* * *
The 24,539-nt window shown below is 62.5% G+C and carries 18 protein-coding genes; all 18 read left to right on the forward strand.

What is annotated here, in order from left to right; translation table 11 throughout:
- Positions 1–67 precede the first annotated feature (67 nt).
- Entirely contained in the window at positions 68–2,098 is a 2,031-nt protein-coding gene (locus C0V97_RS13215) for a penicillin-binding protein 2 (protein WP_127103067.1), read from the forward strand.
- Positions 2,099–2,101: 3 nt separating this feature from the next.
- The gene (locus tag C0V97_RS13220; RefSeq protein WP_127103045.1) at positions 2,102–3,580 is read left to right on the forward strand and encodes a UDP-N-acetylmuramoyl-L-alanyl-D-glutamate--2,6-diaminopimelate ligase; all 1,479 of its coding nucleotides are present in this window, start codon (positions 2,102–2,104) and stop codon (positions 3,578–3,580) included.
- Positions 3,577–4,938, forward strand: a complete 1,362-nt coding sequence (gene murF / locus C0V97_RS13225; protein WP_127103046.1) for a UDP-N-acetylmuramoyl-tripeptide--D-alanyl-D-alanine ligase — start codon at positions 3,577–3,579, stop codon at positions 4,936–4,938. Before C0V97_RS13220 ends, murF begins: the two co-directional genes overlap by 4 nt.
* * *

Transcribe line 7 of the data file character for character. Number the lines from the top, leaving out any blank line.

- Positions 3,577–4,938, forward strand: a complete 1,362-nt coding sequence (gene murF / locus C0V97_RS13225; protein WP_127103046.1) for a UDP-N-acetylmuramoyl-tripeptide--D-alanyl-D-alanine ligase — start codon at positions 3,577–3,579, stop codon at positions 4,936–4,938. Before C0V97_RS13220 ends, murF begins: the two co-directional genes overlap by 4 nt.